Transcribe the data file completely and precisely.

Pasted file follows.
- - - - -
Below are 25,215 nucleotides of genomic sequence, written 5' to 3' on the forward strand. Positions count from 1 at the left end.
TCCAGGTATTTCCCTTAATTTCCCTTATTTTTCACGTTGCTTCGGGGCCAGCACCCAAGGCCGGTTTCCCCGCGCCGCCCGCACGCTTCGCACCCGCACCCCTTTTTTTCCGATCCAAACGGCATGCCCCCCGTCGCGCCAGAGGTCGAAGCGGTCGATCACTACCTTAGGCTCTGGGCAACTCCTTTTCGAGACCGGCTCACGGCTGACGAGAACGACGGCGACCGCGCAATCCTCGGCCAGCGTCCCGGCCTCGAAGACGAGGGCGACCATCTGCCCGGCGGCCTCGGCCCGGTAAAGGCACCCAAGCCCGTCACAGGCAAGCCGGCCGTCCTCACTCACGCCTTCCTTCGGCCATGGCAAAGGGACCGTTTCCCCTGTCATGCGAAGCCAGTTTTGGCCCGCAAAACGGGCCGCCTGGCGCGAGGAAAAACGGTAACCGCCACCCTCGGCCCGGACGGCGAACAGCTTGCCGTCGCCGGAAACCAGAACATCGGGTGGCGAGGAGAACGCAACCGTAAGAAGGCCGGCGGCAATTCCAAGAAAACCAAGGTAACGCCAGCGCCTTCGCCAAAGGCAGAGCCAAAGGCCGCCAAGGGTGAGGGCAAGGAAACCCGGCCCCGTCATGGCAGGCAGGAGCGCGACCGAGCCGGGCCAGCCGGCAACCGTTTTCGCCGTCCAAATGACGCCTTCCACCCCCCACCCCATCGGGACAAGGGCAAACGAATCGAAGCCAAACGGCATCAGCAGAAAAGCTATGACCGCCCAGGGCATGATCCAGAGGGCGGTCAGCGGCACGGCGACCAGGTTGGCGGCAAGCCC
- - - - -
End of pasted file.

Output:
Below are 25,215 nucleotides of genomic sequence, written 5' to 3' on the forward strand. Positions count from 1 at the left end.
TCCAGGTATTTCCCTTAATTTCCCTTATTTTTCACGTTGCTTCGGGGCCAGCACCCAAGGCCGGTTTCCCCGCGCCGCCCGCACGCTTCGCACCCGCACCCCTTTTTTTCCGATCCAAACGGCATGCCCCCCGTCGCGCCAGAGGTCGAAGCGGTCGATCACTACCTTAGGCTCTGGGCAACTCCTTTTCGAGACCGGCTCACGGCTGACGAGAACGACGGCGACCGCGCAATCCTCGGCCAGCGTCCCGGCCTCGAAGACGAGGGCGACCATCTGCCCGGCGGCCTCGGCCCGGTAAAGGCACCCAAGCCCGTCACAGGCAAGCCGGCCGTCCTCACTCACGCCTTCCTTCGGCCATGGCAAAGGGACCGTTTCCCCTGTCATGCGAAGCCAGTTTTGGCCCGCAAAACGGGCCGCCTGGCGCGAGGAAAAACGGTAACCGCCACCCTCGGCCCGGACGGCGAACAGCTTGCCGTCGCCGGAAACCAGAACATCGGGTGGCGAGGAGAACGCAACCGTAAGAAGGCCGGCGGCAATTCCAAGAAAACCAAGGTAACGCCAGCGCCTTCGCCAAAGGCAGAGCCAAAGGCCGCCAAGGGTGAGGGCAAGGAAACCCGGCCCCGTCATGGCAGGCAGGAGCGCGACCGAGCCGGGCCAGCCGGCAACCGTTTTCGCCGTCCAAATGACGCCTTCCACCCCCCACCCCATCGGGACAAGGGCAAACGAATCGAAGCCAAACGGCATCAGCAGAAAAGCTATGACCGCCCAGGGCATGATCCAGAGGGCGGTCAGCGGCACGGCGACCAGGTTGGCGGCAAGCCC